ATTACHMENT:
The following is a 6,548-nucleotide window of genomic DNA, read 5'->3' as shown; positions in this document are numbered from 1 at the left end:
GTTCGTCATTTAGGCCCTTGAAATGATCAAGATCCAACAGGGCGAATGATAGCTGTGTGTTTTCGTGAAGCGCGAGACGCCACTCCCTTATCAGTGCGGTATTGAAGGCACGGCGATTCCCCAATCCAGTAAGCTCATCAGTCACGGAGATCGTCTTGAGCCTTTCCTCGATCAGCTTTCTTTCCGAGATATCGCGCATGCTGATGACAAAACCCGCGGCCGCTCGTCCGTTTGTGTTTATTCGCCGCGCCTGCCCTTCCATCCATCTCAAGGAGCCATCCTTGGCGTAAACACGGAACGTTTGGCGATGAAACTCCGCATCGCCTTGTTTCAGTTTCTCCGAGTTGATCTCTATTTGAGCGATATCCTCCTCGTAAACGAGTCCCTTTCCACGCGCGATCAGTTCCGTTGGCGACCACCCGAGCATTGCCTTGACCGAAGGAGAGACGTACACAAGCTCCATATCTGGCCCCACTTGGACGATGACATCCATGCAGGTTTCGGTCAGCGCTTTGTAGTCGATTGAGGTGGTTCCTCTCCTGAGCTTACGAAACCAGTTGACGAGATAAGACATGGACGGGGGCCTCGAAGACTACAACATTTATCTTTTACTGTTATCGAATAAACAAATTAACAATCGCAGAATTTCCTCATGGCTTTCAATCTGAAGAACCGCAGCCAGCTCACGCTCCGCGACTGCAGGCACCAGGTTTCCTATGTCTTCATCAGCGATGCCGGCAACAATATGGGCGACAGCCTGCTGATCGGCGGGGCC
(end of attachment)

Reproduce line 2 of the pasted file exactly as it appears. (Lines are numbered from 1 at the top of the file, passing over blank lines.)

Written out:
GTTCGTCATTTAGGCCCTTGAAATGATCAAGATCCAACAGGGCGAATGATAGCTGTGTGTTTTCGTGAAGCGCGAGACGCCACTCCCTTATCAGTGCGGTATTGAAGGCACGGCGATTCCCCAATCCAGTAAGCTCATCAGTCACGGAGATCGTCTTGAGCCTTTCCTCGATCAGCTTTCTTTCCGAGATATCGCGCATGCTGATGACAAAACCCGCGGCCGCTCGTCCGTTTGTGTTTATTCGCCGCGCCTGCCCTTCCATCCATCTCAAGGAGCCATCCTTGGCGTAAACACGGAACGTTTGGCGATGAAACTCCGCATCGCCTTGTTTCAGTTTCTCCGAGTTGATCTCTATTTGAGCGATATCCTCCTCGTAAACGAGTCCCTTTCCACGCGCGATCAGTTCCGTTGGCGACCACCCGAGCATTGCCTTGACCGAAGGAGAGACGTACACAAGCTCCATATCTGGCCCCACTTGGACGATGACATCCATGCAGGTTTCGGTCAGCGCTTTGTAGTCGATTGAGGTGGTTCCTCTCCTGAGCTTACGAAACCAGTTGACGAGATAAGACATGGACGGGGGCCTCGAAGACTACAACATTTATCTTTTACTGTTATCGAATAAACAAATTAACAATCGCAGAATTTCCTCATGGCTTTCAATCTGAAGAACCGCAGCCAGCTCACGCTCCGCGACTGCAGGCACCAGGTTTCCTATGTCTTCATCAGCGATGCCGGCAACAATATGGGCGACAGCCTGCTGATCGGCGGGGCC